1, 2, 3 Lift! — Your Action Plan

All lifts — and therefore all spotting techniques — are slightly different. But there are some tried and true methods for common lifts like the bench press, squat, and dumbbell presses. Read on to become the best spotter a lifting partner could ask for.

Bench Press: Ah yes, even the king of chest exercises needs a helping hand every once in awhile. Stand with a wide base of support at the head of the bench-pressing rack. Use two hands in an alternating fashion (one palm up, the other palm down) at any time when assisting the lifter. This gives the spotter much better control over the bar. Stay hands off during easy reps, but don’t be afraid to step in and provide assistance if the lifter starts to struggle. Often times, lifters find security in the fact that a spotter is there should they fail.

Barbell Back Squats: Helping someone drop it low — and stand back up — requires proper positioning. To give the right amount of support, spotters should stand in a solid stance, with feet slightly wider than hip width apart. Don’t be afraid to get up, close, and personal (now’s not the time to be grossed out by a sweaty shirt). During the lift, the spotter should place their extended arms on each side of the lifter’s rib cage, right underneath their armpits. Lower as the lifter squats down and be prepared to assist by lifting under their arms if they fail. A spotter’s main job during a back squat is to keep the torso upright and prevent the lifter from falling forward. Remember, safety bars are a lifter’s best friends during heavy reps.

Seated Dumbbell Presses: Dumbbell variations are awesome because they help to change up a workout routine, but they also throw an element of instability into the mix. Help prevent a buddy from getting injured by offering a boost during tough reps. Avoid spotting at the elbow. This can cause the dumbbells to crash down on the lifter’s chest if their arms give out. Instead, spot by placing each hand on the lifter’s wrists and moving throughout the range of motion during the exercise. When the lifter struggles, give them an added boost but avoid pushing the dumbbells outside of their normal pattern.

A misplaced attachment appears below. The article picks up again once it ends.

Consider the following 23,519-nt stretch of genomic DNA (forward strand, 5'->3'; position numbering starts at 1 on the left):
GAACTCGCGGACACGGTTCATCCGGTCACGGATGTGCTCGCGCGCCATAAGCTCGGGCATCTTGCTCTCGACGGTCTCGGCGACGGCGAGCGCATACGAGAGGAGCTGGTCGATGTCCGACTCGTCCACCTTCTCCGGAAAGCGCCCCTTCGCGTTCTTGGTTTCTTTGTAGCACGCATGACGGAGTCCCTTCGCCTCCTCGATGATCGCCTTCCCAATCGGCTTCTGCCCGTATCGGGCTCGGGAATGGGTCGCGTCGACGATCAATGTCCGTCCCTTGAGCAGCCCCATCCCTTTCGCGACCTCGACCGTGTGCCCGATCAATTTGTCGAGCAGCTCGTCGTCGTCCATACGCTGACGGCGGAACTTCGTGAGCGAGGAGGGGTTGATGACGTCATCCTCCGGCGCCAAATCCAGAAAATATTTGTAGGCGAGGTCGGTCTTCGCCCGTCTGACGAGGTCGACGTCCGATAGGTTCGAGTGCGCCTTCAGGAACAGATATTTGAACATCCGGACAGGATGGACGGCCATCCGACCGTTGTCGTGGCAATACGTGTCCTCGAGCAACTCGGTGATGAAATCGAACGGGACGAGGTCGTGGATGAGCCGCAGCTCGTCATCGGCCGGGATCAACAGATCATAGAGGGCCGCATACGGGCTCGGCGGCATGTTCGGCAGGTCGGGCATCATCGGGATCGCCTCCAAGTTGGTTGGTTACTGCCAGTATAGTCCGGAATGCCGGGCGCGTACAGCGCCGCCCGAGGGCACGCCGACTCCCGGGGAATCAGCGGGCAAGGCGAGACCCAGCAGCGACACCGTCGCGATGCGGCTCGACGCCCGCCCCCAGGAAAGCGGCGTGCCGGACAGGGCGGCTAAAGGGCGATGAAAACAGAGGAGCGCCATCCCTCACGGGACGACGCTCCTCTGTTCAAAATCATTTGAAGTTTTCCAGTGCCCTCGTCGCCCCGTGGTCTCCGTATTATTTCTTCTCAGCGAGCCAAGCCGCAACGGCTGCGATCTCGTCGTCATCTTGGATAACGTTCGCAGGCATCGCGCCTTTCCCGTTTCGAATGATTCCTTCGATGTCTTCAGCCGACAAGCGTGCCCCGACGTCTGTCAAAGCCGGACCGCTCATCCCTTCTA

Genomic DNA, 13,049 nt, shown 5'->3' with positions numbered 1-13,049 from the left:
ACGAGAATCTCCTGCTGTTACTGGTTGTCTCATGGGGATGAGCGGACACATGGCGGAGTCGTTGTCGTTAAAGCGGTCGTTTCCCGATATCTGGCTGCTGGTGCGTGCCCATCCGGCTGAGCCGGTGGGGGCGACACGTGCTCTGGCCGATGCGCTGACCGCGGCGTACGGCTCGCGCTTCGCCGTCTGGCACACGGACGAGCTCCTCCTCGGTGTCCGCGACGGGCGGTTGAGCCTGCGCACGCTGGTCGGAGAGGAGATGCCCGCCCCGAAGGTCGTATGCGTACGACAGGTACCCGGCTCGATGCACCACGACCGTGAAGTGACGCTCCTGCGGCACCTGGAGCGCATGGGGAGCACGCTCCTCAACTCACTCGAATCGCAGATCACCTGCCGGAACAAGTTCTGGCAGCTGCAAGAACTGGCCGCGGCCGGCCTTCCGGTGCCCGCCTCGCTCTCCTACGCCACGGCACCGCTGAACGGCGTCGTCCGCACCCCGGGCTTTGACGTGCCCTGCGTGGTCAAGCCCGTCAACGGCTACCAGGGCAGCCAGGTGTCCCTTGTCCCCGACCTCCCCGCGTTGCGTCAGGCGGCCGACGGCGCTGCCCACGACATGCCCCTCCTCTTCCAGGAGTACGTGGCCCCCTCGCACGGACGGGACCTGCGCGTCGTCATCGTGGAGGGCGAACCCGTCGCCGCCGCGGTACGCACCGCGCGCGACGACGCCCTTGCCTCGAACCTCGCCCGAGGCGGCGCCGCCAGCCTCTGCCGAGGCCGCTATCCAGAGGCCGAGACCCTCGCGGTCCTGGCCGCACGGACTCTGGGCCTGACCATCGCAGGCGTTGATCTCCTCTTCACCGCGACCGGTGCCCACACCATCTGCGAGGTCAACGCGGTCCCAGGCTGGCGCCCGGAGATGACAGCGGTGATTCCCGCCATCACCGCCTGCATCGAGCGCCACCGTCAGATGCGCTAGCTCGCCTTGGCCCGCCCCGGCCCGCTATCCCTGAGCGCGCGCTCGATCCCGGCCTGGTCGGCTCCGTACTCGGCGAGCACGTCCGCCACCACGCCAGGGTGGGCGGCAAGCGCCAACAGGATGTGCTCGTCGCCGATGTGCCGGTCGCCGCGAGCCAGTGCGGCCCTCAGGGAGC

Don’t forget that verbal encouragement (and even a little friendly competition) goes a long way in helping someone complete a lift. Learn which phrases motivate a lifting partner and what goals they are looking to achieve. Use proper spotting technique to save them from injury and boost them to new PRs. Then, celebrate achievements and big lifts together (fist and/or chest bumping encouraged!). This article has been read and approved by Greatist Experts Rob Sulaver and Robynn Europe. Have a great story about how a spotter boosted you to a new PR? And what about the horror stories? Tell us in the comments below!